Before Jesus begins his ministry, he is baptized by John, touched by the Spirit, and identified publicly as God’s child.
13Then Jesus came from Galilee to John at the Jordan, to be baptized by him. 14John would have prevented him, saying, “I need to be baptized by you, and do you come to me?” 15But Jesus answered him, “Let it be so now; for it is proper for us in this way to fulfill all righteousness.” Then he consented. 16And when Jesus had been baptized, just as he came up from the water, suddenly the heavens were opened to him and he saw the Spirit of God descending like a dove and alighting on him. 17And a voice from heaven said, “This is my Son, the Beloved, with whom I am well pleased.”
Today is celebrated in nearly every mainline denomination as the Baptism of Jesus. We were just talking about Baby Jesus, asleep on the hay, visited by shepherds, named and circumcised on the 8th day according to Jewish custom and law. Now we’ve flashed forward from 8 days old, to something like 30 years old, leapfrogging over the actual celebration of Epiphany – the visit of the wisemen, and landing precariously in the Gospel of Matthew While we hear of the nativity story each year from Luke’s Gospel, it is only Matthew’s gospel which describes the wise men, Herod’s murderous rampage, and Mary and Joseph’s flight to Egypt to take refuge from a violent dictator.
At some point, the Holy Family returns to their home country, settling in the region of Galilee. However, Matthew skips the rest of Jesus’ childhood, adolescence, and young adulthood, and picks up the story with John. John has been busy. His ministry is well underway. Preparing the way for the Messiah, instructing those who came to hear that ALL people needed repentance and cleansing. Nothing like a little fire and brimstone to get people moving and repenting.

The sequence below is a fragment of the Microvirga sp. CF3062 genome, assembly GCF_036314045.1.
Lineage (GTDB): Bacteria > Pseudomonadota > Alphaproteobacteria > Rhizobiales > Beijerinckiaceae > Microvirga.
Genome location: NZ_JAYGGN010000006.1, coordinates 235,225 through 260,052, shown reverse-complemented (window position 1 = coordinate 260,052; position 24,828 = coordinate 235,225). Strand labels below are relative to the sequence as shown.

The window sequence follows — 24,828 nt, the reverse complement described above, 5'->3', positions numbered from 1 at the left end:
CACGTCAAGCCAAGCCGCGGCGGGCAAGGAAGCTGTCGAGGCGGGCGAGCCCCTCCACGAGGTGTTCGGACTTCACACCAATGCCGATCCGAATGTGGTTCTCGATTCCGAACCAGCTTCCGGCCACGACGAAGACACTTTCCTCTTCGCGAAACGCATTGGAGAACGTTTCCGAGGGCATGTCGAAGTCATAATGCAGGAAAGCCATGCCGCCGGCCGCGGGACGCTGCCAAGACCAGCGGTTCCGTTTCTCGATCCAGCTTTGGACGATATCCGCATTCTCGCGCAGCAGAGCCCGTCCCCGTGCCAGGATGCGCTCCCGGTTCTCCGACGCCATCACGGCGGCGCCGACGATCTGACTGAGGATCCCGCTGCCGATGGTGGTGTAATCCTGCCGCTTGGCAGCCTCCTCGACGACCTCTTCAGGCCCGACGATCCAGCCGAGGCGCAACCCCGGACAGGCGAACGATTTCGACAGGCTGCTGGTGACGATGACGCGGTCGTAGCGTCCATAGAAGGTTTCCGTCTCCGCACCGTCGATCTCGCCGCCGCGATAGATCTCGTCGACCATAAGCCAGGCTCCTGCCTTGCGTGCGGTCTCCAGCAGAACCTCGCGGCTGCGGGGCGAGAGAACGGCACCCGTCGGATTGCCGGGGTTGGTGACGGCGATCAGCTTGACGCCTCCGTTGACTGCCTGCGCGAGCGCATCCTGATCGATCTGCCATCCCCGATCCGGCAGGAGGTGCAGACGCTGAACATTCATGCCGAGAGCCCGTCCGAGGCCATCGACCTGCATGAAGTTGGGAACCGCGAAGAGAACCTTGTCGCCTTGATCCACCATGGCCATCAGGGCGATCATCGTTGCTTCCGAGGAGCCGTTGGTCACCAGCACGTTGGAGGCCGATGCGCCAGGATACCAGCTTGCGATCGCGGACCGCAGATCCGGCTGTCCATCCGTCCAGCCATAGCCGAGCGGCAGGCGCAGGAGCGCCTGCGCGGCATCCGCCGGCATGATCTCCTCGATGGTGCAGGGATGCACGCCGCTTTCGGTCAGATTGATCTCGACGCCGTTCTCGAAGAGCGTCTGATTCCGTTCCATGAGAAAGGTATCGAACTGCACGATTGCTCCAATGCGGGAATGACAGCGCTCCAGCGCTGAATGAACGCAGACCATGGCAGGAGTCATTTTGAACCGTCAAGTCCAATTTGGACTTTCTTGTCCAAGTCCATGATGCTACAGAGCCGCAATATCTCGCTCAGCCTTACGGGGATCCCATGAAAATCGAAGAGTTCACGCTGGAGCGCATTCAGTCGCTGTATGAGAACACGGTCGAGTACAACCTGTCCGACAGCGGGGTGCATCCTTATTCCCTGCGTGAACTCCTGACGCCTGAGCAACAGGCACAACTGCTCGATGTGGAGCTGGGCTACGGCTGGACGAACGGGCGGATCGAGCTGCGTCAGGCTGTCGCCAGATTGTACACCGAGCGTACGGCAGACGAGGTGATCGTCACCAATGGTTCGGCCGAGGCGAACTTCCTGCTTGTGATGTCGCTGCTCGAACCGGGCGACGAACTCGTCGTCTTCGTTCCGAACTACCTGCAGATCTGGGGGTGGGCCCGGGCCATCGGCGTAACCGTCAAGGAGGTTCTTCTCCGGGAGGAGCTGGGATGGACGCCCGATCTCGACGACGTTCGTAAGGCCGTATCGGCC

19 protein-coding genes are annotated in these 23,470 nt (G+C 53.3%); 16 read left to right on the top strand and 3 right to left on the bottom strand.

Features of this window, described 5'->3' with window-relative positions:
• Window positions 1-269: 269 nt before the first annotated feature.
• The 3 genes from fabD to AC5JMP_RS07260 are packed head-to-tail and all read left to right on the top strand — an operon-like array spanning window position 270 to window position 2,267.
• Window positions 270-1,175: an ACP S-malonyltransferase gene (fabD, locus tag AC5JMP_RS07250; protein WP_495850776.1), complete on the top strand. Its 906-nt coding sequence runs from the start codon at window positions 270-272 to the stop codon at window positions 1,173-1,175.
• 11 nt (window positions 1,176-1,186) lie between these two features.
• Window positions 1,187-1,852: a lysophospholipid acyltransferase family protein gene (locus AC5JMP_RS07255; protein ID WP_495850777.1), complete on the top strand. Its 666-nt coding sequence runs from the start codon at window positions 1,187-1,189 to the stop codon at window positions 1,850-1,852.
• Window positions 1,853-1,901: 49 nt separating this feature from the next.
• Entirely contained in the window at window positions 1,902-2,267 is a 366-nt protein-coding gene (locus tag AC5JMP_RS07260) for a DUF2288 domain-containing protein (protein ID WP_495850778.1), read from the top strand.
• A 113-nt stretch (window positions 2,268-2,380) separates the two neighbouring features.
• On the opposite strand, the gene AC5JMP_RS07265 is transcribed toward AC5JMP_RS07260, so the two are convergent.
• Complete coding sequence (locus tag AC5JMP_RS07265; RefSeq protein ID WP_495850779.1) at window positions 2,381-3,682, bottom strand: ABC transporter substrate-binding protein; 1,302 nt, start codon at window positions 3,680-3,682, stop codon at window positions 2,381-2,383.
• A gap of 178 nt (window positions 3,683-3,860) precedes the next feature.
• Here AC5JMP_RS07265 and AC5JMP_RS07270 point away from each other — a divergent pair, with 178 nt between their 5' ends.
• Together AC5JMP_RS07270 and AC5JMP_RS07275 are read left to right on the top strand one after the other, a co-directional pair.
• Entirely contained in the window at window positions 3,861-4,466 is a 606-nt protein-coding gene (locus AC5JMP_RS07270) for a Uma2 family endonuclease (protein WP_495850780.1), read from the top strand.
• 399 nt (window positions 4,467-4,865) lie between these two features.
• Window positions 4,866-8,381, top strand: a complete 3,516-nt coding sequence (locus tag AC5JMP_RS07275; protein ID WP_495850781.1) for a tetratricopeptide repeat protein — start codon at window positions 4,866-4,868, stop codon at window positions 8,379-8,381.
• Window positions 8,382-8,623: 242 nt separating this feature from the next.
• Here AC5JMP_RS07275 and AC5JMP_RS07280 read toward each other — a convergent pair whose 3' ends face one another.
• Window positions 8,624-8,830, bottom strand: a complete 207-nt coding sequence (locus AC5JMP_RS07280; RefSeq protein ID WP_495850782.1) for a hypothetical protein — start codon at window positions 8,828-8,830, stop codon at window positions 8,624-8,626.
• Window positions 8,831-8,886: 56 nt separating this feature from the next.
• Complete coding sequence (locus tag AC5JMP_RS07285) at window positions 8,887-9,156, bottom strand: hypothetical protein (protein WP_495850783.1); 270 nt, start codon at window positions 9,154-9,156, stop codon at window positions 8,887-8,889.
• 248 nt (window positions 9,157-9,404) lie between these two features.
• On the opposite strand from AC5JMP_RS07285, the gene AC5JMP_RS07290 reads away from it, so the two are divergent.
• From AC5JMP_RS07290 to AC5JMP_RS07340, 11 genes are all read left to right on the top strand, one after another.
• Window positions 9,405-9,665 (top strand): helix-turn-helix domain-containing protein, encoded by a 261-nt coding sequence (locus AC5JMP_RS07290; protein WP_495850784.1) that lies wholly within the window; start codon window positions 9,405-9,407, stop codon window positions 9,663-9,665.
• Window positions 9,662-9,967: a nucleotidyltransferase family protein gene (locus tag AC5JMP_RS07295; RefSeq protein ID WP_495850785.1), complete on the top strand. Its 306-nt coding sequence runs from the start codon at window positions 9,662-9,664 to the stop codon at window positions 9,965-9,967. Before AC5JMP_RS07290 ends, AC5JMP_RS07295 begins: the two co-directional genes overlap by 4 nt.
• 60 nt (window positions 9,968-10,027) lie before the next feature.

But then Jesus shows up. The Messiah. The one John has been waiting for. The Son of God. This is it; John has been waiting for this moment all his life – since leaping for joy in the womb of his mother.
And he’s coming for a baptism. He’s not coming with fire. He’s not coming with a metaphorically violent judgmental streak. He’s not even preaching anything or taking the microphone from John. He’s there to participate. John would have prevented him, saying, ‘I need to be baptized by you, and do you come to me?’ “No Jesus it should be the other way around, I’m not worthy to carry your sandals, let alone baptize you? What do you need to be cleansed of? What do you need to repent of? You are the chosen one from God? Why would you wade into the same muddy water as the rest of these vipers?”
And as usual, Jesus doesn’t give a clear theological argument, but gives an answer that makes us think. “It is proper to fulfill all righteousness.” These are the first words Jesus speaks in Matthew’s Gospel. Righteousness is one of those church jargon words that gets thrown around like everyone knows what it means. Ask any Christian – you might get a few different sounding answers. A good person, virtuous person, someone who is right, perfect, just.
But there is something missing from each of those definitions because righteousness is a relational word – being made right by something or through something, or someone. Think about the word Justified or justification. The act of being justified. You know when you are typing a document and you can click right justify or left justify or center? You click puts your text in the proper relationship with the margins. As Christians, we don’t justify ourselves, we don’t make ourselves righteous. God puts us in proper relationship, it is God who justifies. It is God who puts us in right relationship, through Jesus.